Spirulina is a blue-green algae that is one of the oldest life forms on earth, growing naturally in oceans, lakes, rivers and ponds in subtropical climates. Science shows that for centuries, spirulina was responsible for producing much of the oxygen on the planet that allowed the earliest organisms to develop.
Civilizations all over the world have cultivated and cherished spirulina for its health-promoting benefits for hundreds of years. The Aztecs harvested spirulina algae from Lake Texcoco in Central Mexico, while the native people in Chad, Africa also used spirulina as a primary staple in their daily diet since it grows naturally and profusely in the pure salt water lakes of the region.
Spirulina was once classified as a plant because of its high concentration of plant pigments, as well as its ability to photosynthesise, however following further research, scientists moved spirulina to the bacteria kingdom.
Spirulina has an intense blue-green colour, with a relatively mild, bitter taste. The way it grows in microscopic spirals, which tend to stick together, makes it easy to harvest.
Spirulina is one of the most potent, concentrated, nutrient-rich foods on earth. Like many other superfoods, it acts as both a food and a medicine. According to health experts, spirulina has the power to give us maximum nutrition, health and energy without any unnecessary calories or unhealthy fats (i.e. trans-fatty acids).
Most notably of spirulina’s nutritional attributes is that it is a complete protein containing all essential amino acids, with about 60% total protein. Spirulina actually has the highest protein content of any food (by dry weight), as well as being highly bioavailable, meaning the protein can be easily digested by the body to reap its full benefits.
Spirulina is rich in B vitamins, being the richest source of vitamin B12, as well as other health-promoting minerals. Due to these nutritional properties and its high iron content, spirulina is an effective supplement in vegetarian and vegan diets where vitamin B12 is lacking, and iron and protein levels may need an additional boost.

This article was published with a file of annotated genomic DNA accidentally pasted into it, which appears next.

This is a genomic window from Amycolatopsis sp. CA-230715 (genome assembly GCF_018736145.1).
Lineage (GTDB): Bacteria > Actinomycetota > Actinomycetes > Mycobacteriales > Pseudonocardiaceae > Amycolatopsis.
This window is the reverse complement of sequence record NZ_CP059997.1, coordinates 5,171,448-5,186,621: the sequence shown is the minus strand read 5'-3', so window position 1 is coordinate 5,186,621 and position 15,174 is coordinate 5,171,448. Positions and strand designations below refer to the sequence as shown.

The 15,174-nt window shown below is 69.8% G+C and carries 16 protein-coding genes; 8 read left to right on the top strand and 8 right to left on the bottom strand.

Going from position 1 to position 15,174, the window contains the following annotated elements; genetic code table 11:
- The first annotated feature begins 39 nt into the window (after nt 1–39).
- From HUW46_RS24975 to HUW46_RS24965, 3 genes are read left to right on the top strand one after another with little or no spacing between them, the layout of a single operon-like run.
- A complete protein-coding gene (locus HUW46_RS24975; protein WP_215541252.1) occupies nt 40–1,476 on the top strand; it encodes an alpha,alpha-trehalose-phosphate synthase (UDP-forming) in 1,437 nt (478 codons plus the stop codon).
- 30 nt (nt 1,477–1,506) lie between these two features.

Spirulina is a powerful superfood that can be added into the diet in a number of different ways, boosting the health of body cells and providing improved immunity, energy and vitality.
There are 35 different varieties of spirulina.
Spirulina maintains its integrity and nutrients regardless of temperature, meaning it is super versatile in your diet.
Spirulina is the highest source of vitamin B12, closely followed by raw beef liver.
The iron content of spirulina is equivalent to red meat.
The beta-carotene in spirulina is significantly higher than in carrots.
Spirulina applied on the skin may protect against ultraviolet radiation. Thanks to its blue pigment, you can create a natural, homemade sunscreen by adding spirulina to a simple 50/50 mixture of organic coconut oil. (Note: This may not provide full protection from the sun so we recommend minimising time spent in direct sunlight, especially for those with particularly fair skin).
Detox Green Smoothie – Perfect for post-holiday cleansing. Filled with nourishing fibre and plenty of greens, the natural chlorophyll from spirulina will leave your cells feeling happy and energised!
Mint Choc Smoothie Bowl – A reincarnation on the much-loved classic ice-cream flavour, this thick and creamy mint smoothie bowl makes a delicious breakfast or sweet treat with plenty of hidden greens to put that extra spring in your step.
Tropical Super Greens Energy Bites – Super easy, super tasty, super nourishing. What more could you want from a snack?